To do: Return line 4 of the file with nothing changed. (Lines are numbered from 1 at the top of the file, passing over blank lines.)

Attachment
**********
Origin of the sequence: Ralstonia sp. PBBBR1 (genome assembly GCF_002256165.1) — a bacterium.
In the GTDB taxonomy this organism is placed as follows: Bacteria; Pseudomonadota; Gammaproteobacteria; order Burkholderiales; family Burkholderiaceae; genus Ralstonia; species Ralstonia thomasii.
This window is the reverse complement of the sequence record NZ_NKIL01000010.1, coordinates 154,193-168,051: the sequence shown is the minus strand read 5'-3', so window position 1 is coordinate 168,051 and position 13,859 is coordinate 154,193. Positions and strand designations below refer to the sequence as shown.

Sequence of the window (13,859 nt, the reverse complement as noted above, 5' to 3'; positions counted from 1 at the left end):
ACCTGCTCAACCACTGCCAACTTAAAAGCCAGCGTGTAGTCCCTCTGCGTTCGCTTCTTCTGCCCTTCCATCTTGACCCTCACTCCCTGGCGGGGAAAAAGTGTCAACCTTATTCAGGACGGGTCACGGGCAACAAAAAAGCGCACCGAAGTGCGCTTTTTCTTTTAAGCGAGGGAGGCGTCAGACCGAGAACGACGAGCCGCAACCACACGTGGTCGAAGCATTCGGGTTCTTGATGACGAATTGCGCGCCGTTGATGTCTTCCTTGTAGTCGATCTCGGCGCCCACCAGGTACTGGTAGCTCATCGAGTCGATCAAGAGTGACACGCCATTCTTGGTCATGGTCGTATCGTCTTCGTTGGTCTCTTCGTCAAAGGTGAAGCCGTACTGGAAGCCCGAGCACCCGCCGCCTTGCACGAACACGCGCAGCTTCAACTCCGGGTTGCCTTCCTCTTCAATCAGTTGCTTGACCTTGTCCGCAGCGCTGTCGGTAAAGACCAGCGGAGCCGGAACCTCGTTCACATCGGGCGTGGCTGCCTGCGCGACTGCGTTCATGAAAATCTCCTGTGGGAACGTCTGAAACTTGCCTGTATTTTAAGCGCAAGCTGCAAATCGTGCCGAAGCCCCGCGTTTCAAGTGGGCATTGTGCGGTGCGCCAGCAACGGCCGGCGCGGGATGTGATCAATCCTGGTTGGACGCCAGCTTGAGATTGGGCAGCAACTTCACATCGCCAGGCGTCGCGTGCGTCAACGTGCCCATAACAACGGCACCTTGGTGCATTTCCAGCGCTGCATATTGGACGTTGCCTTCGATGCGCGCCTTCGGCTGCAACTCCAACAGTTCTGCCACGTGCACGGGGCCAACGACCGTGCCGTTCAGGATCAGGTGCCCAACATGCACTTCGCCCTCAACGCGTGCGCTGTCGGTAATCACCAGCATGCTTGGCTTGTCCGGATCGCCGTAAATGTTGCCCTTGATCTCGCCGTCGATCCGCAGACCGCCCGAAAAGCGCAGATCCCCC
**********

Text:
Sequence of the window (13,859 nt, the reverse complement as noted above, 5' to 3'; positions counted from 1 at the left end):